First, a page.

one thing that keeps a lot of futuristic movies from being totally authentic are the fact that you don't see ads as often as they would actually be appearing. when I think of the future, I imagine that surely every surface would be utilized in advertisements (roads, sidewalks, the curve of spoons, the ceilings over beds in hotels, etc.).
posted by mcsweetie at 7:11 AM on January 16, 2002


When we were in San Francisco last summer, we ate at a restaurant that offered free meals for life to anyone who came in with a tattoo of their mascot. I can't remember the name of the restaurant, tho.
posted by faceonmars at 7:21 AM on January 16, 2002


You know, the issue of whether or not you are whoring yourself out, to me, is secondary to the fact that when you apply for these sites, you have to give out a incredible amount of personal and demographic data. I signed up for one of these cars over a year ago from another company and have yet to hear back from them one way or the other. I check back every once in a while to find out if anything has changed, but even the web site stays pretty much static.

So, to recap:
You fill out personal information and give your opinions about dozens of companies.
You are given the option of entering your friends' e-mails address so that they can be in on this great deal too.
You are put on a huge list for a very limited number of cars.
You are told to check your account every day on the web site to see if you've been chosen.
To get to your account, you must view advertisements.
You will never get a car from them.

Sorry, sounds like a scam. I fell for it too, though.
posted by Hildago at 8:01 AM on January 16, 2002


I think the idea of whoring is that you'd do something for money that you would otherwise find distasteful. Generally, your job is something neutral or even appealing to you.

BT already said it well, so I won't repeat.
posted by mdn at 8:04 AM on January 16, 2002


What's the problem here? This would be, as ttrendel pointed out, a huge boon to college students who needed wheels but didn't have the cash (or needed the cash they did have to pay form something else). Or anyone else who could use it and didn't mind doing it.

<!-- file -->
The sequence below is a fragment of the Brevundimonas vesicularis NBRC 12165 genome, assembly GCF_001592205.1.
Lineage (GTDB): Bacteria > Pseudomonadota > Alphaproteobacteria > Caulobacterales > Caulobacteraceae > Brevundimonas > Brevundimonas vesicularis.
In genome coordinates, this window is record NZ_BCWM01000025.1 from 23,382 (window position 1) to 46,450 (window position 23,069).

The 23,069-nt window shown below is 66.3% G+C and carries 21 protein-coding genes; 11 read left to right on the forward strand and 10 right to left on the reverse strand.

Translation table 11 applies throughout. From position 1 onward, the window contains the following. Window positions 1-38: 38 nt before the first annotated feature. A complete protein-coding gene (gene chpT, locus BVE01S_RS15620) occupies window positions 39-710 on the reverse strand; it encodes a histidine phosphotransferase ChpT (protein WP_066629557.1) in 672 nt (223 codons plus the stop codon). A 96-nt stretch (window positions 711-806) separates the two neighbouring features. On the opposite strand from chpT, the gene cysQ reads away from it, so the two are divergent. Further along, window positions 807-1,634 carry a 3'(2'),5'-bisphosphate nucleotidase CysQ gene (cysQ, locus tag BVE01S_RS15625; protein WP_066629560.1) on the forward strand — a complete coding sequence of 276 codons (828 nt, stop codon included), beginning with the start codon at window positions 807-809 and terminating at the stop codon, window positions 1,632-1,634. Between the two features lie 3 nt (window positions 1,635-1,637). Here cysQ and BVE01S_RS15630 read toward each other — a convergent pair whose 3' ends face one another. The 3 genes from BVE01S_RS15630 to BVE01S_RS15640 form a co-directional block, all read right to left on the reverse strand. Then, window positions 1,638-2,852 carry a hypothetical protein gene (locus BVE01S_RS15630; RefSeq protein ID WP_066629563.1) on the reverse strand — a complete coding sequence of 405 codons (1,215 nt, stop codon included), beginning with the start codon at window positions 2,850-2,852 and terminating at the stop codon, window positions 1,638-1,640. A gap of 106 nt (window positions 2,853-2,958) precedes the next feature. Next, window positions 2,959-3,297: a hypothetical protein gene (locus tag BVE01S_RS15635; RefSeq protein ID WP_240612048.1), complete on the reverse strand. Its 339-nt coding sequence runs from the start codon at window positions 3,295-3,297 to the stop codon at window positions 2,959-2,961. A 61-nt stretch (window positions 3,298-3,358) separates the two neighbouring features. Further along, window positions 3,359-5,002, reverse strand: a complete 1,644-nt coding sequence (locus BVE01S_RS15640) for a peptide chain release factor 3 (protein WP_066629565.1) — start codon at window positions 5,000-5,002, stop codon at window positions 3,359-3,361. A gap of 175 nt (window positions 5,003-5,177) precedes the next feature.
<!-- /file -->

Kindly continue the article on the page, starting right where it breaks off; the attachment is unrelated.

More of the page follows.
Luckily, if you don't want to "whore yourself," no one's forcing you. I mean, realistically, having a job at all is the same exact thing. It would be nice to sit around smoking up all day, eating Doritos and thinking big thoughts, but if you want to have the common amenities, you have to go out and whore up some of that green.

That said, it comes the question of whether large amounts of advertising are "bad." BT calls it "... already obvious social problem: the freakishly high saturation of the visual landscape with The Message to Buy." But is it? A social problem? That assumes that there is something inherently wrong with being a consumer (there really isn't, and you can't really avoid being one). It also assumes that everyone feels the same way about advertising (they don't). Advertising does have benefits outside of convincing people to buy certain products - it also convinces people NOT to buy certain products (i.e. the "Truth" campaign, which though I personally disagree with is an excellent example of effective advertising), to inform consumers of their choices, and in the case we discuss here, it actually directly supports certain population segments that otherwise would suffer (in that they'd have less money and no car, in this case).

BT's obivous social problem is more of an aesthetic problem: billboards impinge his (and everyone else's) view of the sunset. BUT remember that local governments have the ultimate control over outdoor advertising. The town I live in has very strict regulations about how signage and billboards are handled (to wit: small for the former, and nonexistent for the latter). Because of this, my town does not attract a lot of commercial enterprise and, therefore, my property taxes are higher. But I choose to live here and pay those taxes, because my view of the sunset in unimpeded.